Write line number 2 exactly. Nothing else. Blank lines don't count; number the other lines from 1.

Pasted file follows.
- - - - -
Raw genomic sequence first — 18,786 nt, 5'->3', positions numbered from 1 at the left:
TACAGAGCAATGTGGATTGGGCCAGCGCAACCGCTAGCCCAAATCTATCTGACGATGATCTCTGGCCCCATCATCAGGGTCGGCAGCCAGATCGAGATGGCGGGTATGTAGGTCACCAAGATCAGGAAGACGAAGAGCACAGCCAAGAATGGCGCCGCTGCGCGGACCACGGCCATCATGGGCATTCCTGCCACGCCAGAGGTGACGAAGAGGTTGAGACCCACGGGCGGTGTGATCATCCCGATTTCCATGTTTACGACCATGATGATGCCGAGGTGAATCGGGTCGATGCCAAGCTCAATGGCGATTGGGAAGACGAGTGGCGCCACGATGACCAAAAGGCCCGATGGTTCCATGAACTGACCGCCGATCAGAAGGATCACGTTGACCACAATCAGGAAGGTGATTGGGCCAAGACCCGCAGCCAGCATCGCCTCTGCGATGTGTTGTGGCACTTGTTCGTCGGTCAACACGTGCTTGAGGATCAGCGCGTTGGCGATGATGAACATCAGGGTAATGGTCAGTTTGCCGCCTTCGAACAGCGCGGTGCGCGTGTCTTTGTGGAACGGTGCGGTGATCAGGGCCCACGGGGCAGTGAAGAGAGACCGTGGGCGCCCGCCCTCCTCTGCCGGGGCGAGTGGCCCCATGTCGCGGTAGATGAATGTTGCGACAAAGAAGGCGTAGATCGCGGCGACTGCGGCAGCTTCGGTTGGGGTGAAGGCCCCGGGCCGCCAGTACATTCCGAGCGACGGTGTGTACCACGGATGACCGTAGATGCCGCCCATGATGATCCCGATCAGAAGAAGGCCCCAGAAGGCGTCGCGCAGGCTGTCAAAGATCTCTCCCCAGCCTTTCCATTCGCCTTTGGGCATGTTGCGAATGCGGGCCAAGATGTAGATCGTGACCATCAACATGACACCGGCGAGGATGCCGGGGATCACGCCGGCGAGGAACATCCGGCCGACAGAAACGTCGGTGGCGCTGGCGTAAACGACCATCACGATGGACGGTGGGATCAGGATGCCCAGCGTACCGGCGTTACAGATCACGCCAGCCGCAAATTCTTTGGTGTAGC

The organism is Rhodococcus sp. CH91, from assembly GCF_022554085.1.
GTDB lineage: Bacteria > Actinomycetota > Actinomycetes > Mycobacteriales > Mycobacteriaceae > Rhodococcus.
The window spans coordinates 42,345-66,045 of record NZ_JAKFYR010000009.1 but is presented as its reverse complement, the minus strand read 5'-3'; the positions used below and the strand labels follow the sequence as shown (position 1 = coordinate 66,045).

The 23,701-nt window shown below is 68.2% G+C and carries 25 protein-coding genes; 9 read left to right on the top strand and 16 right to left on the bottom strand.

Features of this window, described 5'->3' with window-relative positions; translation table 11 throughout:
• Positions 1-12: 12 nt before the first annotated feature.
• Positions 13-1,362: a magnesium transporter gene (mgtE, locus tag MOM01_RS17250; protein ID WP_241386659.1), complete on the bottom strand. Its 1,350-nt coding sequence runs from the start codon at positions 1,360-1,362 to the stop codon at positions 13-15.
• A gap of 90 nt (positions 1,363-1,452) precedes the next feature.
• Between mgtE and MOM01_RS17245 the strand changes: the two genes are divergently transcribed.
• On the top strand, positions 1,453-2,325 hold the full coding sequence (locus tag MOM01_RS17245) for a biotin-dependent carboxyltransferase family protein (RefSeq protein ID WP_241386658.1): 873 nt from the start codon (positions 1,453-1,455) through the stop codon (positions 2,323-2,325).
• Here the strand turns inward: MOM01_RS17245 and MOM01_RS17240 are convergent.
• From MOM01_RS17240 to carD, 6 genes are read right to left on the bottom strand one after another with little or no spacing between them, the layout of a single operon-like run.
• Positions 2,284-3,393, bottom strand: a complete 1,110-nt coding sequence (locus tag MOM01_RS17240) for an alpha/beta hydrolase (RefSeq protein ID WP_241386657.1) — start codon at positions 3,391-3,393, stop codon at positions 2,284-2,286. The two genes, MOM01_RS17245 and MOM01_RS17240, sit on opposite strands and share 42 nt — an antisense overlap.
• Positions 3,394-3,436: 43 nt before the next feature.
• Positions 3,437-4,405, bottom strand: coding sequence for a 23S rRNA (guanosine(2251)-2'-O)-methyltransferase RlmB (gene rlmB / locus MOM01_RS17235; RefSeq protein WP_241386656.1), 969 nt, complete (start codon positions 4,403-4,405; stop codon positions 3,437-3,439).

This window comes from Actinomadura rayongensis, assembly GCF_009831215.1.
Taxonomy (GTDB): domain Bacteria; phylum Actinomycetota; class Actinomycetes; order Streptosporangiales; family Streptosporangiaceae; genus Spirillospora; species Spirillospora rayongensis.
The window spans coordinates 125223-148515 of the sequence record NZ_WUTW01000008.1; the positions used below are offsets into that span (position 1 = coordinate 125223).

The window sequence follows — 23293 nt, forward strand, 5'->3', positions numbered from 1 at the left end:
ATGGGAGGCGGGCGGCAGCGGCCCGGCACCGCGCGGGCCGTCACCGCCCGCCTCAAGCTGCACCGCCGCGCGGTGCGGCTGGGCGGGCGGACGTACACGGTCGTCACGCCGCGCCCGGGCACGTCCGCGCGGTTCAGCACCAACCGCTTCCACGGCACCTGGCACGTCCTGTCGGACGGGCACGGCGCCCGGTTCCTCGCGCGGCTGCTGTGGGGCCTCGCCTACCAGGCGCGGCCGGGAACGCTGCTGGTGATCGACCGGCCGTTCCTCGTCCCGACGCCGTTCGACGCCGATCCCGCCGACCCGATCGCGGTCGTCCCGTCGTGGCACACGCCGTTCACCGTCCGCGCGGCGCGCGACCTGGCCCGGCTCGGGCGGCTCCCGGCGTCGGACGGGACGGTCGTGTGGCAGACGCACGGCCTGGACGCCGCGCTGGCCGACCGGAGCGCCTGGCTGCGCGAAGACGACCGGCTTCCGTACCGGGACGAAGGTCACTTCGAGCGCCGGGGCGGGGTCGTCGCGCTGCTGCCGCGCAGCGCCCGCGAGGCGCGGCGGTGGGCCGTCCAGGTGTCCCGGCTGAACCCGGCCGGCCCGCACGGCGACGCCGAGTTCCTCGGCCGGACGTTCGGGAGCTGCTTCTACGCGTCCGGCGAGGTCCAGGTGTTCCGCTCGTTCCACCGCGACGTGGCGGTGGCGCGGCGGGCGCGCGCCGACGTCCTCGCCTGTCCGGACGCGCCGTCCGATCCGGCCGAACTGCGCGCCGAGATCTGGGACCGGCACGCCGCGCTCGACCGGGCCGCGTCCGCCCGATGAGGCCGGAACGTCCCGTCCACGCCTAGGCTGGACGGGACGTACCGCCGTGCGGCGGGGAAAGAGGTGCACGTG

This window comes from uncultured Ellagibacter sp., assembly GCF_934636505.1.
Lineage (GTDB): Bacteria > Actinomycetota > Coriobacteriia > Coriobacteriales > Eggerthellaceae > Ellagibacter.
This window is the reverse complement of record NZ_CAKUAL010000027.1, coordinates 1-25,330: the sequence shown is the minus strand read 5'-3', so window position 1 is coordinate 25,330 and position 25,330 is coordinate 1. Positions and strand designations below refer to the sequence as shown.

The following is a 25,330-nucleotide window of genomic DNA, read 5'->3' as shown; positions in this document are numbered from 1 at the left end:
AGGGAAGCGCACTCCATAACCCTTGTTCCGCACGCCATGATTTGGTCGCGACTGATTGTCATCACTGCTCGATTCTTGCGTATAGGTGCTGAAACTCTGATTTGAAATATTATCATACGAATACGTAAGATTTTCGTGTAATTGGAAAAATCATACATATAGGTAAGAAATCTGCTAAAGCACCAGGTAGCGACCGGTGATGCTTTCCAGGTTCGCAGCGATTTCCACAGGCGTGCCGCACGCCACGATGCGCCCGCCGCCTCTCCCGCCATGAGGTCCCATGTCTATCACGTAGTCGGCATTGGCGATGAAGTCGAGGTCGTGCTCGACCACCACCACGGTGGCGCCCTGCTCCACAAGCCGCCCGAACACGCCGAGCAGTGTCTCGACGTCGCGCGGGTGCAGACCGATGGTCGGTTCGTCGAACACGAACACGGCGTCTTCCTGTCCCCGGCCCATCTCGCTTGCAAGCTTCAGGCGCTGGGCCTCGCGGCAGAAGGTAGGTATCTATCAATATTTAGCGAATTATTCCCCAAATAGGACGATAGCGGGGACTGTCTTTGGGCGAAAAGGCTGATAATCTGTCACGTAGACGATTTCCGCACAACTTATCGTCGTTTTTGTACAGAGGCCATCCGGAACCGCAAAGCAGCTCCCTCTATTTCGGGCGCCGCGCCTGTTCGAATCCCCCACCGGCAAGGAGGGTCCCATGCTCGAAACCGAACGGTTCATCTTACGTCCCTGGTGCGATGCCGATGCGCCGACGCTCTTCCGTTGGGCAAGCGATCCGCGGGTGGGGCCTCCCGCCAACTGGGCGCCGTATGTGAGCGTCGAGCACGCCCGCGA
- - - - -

TACAGAGCAATGTGGATTGGGCCAGCGCAACCGCTAGCCCAAATCTATCTGACGATGATCTCTGGCCCCATCATCAGGGTCGGCAGCCAGATCGAGATGGCGGGTATGTAGGTCACCAAGATCAGGAAGACGAAGAGCACAGCCAAGAATGGCGCCGCTGCGCGGACCACGGCCATCATGGGCATTCCTGCCACGCCAGAGGTGACGAAGAGGTTGAGACCCACGGGCGGTGTGATCATCCCGATTTCCATGTTTACGACCATGATGATGCCGAGGTGAATCGGGTCGATGCCAAGCTCAATGGCGATTGGGAAGACGAGTGGCGCCACGATGACCAAAAGGCCCGATGGTTCCATGAACTGACCGCCGATCAGAAGGATCACGTTGACCACAATCAGGAAGGTGATTGGGCCAAGACCCGCAGCCAGCATCGCCTCTGCGATGTGTTGTGGCACTTGTTCGTCGGTCAACACGTGCTTGAGGATCAGCGCGTTGGCGATGATGAACATCAGGGTAATGGTCAGTTTGCCGCCTTCGAACAGCGCGGTGCGCGTGTCTTTGTGGAACGGTGCGGTGATCAGGGCCCACGGGGCAGTGAAGAGAGACCGTGGGCGCCCGCCCTCCTCTGCCGGGGCGAGTGGCCCCATGTCGCGGTAGATGAATGTTGCGACAAAGAAGGCGTAGATCGCGGCGACTGCGGCAGCTTCGGTTGGGGTGAAGGCCCCGGGCCGCCAGTACATTCCGAGCGACGGTGTGTACCACGGATGACCGTAGATGCCGCCCATGATGATCCCGATCAGAAGAAGGCCCCAGAAGGCGTCGCGCAGGCTGTCAAAGATCTCTCCCCAGCCTTTCCATTCGCCTTTGGGCATGTTGCGAATGCGGGCCAAGATGTAGATCGTGACCATCAACATGACACCGGCGAGGATGCCGGGGATCACGCCGGCGAGGAACATCCGGCCGACAGAAACGTCGGTGGCGCTGGCGTAAACGACCATCACGATGGACGGTGGGATCAGGATGCCCAGCGTACCGGCGTTACAGATCACGCCAGCCGCAAATTCTTTGGTGTAGC